How Egypt Became Russia’s Top Tourism Destination

Last week’s plane crash in Sinai may have altered a fledgling economic and political kinship between the two countries.

Alexei Druzhinin / Reuters

On Friday, as my colleague Krishnadev Calamur reported, Russia suspended all flights to Egypt while investigators move to determine whether a bomb brought  down a plane of Russian tourists in Sinai last weekend.

This is particularly bad news for Egypt. Prior to the crash—which now looks increasingly less mysterious—Russia and Egypt were enjoying a renaissance of political and economic ties. Russian President Vladimir Putin and Egyptian President Abdel Fattah el-Sisi have a strongman bro-ship reminiscent of the days when Gamal Abdul Nasser and Nikita Khrushchev were diverting the Nile together.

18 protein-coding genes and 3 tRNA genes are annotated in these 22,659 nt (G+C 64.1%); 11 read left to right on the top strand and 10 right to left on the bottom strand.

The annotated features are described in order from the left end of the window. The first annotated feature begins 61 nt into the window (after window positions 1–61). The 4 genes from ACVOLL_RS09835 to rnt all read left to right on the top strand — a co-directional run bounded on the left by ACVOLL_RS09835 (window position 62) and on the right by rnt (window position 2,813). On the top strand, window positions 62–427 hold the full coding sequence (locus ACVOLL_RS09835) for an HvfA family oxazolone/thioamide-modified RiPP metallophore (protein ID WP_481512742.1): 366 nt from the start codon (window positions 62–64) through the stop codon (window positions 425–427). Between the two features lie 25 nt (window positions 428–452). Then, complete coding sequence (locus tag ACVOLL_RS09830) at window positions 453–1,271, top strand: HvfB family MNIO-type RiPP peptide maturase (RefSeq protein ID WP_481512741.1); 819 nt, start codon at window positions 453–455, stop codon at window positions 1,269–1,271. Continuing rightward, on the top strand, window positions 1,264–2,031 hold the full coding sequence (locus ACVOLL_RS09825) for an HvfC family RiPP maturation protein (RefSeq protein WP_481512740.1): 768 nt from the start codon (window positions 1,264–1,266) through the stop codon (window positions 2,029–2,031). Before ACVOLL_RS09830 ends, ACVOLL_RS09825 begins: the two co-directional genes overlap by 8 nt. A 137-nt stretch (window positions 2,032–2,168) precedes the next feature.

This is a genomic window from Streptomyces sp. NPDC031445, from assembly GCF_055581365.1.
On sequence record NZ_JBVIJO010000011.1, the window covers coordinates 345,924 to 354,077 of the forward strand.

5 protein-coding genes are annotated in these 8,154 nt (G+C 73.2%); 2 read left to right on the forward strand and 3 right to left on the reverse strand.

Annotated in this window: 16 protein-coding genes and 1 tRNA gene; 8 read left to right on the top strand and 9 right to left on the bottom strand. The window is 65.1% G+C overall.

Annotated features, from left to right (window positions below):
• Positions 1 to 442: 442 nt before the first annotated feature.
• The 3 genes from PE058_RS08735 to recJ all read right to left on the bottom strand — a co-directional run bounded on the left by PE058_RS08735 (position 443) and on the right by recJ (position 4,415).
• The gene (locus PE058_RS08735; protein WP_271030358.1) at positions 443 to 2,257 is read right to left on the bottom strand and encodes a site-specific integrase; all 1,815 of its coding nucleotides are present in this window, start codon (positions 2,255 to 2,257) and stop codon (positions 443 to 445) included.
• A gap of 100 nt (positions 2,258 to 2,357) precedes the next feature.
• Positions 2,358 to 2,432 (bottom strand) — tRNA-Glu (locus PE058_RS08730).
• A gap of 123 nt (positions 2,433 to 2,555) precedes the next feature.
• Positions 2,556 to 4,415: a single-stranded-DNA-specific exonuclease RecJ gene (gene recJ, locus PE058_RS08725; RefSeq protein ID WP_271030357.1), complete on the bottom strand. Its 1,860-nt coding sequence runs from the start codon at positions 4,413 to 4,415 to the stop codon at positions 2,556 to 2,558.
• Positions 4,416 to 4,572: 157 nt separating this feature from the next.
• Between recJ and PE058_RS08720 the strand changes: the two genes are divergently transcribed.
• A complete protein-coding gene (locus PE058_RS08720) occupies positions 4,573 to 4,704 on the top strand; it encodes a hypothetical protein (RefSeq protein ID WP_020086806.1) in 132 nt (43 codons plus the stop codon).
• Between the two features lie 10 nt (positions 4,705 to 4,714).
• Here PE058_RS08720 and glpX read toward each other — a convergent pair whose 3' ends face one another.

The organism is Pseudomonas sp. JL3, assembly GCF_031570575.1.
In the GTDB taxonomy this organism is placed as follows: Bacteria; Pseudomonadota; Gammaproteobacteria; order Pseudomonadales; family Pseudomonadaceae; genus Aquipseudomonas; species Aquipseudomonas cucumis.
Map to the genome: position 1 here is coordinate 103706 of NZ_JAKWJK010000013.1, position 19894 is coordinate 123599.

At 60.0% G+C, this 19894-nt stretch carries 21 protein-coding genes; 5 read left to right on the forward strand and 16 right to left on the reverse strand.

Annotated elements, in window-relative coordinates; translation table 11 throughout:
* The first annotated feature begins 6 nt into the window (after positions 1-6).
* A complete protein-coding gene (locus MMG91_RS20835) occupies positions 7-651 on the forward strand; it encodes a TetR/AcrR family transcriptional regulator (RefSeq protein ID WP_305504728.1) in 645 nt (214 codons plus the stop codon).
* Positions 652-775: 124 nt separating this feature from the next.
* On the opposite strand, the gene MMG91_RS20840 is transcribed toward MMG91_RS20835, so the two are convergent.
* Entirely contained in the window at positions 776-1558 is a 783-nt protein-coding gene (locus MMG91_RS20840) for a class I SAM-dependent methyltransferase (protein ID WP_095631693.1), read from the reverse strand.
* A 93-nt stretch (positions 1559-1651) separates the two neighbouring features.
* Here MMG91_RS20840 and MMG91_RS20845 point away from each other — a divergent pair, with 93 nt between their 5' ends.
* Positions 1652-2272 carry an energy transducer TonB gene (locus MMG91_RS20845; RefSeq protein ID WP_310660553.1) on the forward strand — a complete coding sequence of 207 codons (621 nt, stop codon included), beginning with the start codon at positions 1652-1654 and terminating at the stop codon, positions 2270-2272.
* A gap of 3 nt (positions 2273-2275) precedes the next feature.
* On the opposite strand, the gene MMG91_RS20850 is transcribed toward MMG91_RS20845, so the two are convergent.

During Sisi’s visit to Moscow in August, the third since Sisi took power in 2014, the two men discussed creating a free-trade zone and building a nuclear power plant in Egypt. Putin was also the first major head of state to visit Egypt since the reign of Sisi began.

With the ruble buckling under the weight of Western sanctions and low oil prices, Russian tourists have been eschewing Italy and Spain to flock to Egypt, where Russian currency still holds up well—and Russian visitors enjoy ease of travel. According to the AP, three million Russian tourists visited Egypt last year, making up one-third of all visitors to the country in 2014. Rosstat, Russia’s statistics bureau, adds that nearly 20 percent of all Russians traveling abroad went to Egypt in the first half of this year.

These are huge numbers for Egypt, which hasn’t seen its tourism numbers fully rebound since Egyptian leader Hosni Mubarak was deposed in 2011 during the early days of the Arab Spring. With carriers and countries now limiting travel in the wake of last week’s crash, those numbers may crater again.